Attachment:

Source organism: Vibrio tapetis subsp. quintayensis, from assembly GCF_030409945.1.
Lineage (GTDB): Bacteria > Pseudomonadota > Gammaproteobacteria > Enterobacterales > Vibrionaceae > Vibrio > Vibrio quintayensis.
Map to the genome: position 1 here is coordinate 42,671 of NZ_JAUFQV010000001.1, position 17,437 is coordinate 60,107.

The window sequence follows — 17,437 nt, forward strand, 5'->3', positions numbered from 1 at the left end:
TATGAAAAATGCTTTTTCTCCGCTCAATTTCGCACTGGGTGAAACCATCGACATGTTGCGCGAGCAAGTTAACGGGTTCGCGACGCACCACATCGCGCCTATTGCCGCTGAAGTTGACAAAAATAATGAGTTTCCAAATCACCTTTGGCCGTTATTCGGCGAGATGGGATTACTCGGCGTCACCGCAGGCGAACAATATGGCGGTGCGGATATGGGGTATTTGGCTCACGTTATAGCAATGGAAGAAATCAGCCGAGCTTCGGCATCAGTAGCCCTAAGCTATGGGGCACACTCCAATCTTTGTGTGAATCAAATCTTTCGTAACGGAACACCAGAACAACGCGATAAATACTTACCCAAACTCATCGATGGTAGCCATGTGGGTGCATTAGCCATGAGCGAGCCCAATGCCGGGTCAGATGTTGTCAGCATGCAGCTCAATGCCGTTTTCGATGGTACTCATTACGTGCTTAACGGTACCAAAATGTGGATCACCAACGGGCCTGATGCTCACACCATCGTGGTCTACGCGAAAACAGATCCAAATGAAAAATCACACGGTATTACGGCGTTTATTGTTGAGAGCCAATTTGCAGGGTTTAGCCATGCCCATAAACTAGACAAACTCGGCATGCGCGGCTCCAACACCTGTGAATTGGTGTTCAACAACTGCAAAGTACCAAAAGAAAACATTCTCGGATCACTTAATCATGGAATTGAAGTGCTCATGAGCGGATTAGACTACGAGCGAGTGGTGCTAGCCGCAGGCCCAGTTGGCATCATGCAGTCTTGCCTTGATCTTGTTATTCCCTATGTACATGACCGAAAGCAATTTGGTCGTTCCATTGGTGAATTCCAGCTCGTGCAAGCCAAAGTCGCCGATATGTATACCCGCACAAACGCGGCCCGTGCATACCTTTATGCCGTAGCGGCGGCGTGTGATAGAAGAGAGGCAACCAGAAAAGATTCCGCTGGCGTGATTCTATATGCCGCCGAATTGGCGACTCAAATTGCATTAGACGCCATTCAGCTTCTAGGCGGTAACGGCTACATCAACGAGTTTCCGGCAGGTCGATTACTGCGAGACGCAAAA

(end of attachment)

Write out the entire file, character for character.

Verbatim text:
Source organism: Vibrio tapetis subsp. quintayensis, from assembly GCF_030409945.1.
Lineage (GTDB): Bacteria > Pseudomonadota > Gammaproteobacteria > Enterobacterales > Vibrionaceae > Vibrio > Vibrio quintayensis.
Map to the genome: position 1 here is coordinate 42,671 of NZ_JAUFQV010000001.1, position 17,437 is coordinate 60,107.

The window sequence follows — 17,437 nt, forward strand, 5'->3', positions numbered from 1 at the left end:
TATGAAAAATGCTTTTTCTCCGCTCAATTTCGCACTGGGTGAAACCATCGACATGTTGCGCGAGCAAGTTAACGGGTTCGCGACGCACCACATCGCGCCTATTGCCGCTGAAGTTGACAAAAATAATGAGTTTCCAAATCACCTTTGGCCGTTATTCGGCGAGATGGGATTACTCGGCGTCACCGCAGGCGAACAATATGGCGGTGCGGATATGGGGTATTTGGCTCACGTTATAGCAATGGAAGAAATCAGCCGAGCTTCGGCATCAGTAGCCCTAAGCTATGGGGCACACTCCAATCTTTGTGTGAATCAAATCTTTCGTAACGGAACACCAGAACAACGCGATAAATACTTACCCAAACTCATCGATGGTAGCCATGTGGGTGCATTAGCCATGAGCGAGCCCAATGCCGGGTCAGATGTTGTCAGCATGCAGCTCAATGCCGTTTTCGATGGTACTCATTACGTGCTTAACGGTACCAAAATGTGGATCACCAACGGGCCTGATGCTCACACCATCGTGGTCTACGCGAAAACAGATCCAAATGAAAAATCACACGGTATTACGGCGTTTATTGTTGAGAGCCAATTTGCAGGGTTTAGCCATGCCCATAAACTAGACAAACTCGGCATGCGCGGCTCCAACACCTGTGAATTGGTGTTCAACAACTGCAAAGTACCAAAAGAAAACATTCTCGGATCACTTAATCATGGAATTGAAGTGCTCATGAGCGGATTAGACTACGAGCGAGTGGTGCTAGCCGCAGGCCCAGTTGGCATCATGCAGTCTTGCCTTGATCTTGTTATTCCCTATGTACATGACCGAAAGCAATTTGGTCGTTCCATTGGTGAATTCCAGCTCGTGCAAGCCAAAGTCGCCGATATGTATACCCGCACAAACGCGGCCCGTGCATACCTTTATGCCGTAGCGGCGGCGTGTGATAGAAGAGAGGCAACCAGAAAAGATTCCGCTGGCGTGATTCTATATGCCGCCGAATTGGCGACTCAAATTGCATTAGACGCCATTCAGCTTCTAGGCGGTAACGGCTACATCAACGAGTTTCCGGCAGGTCGATTACTGCGAGACGCAAAA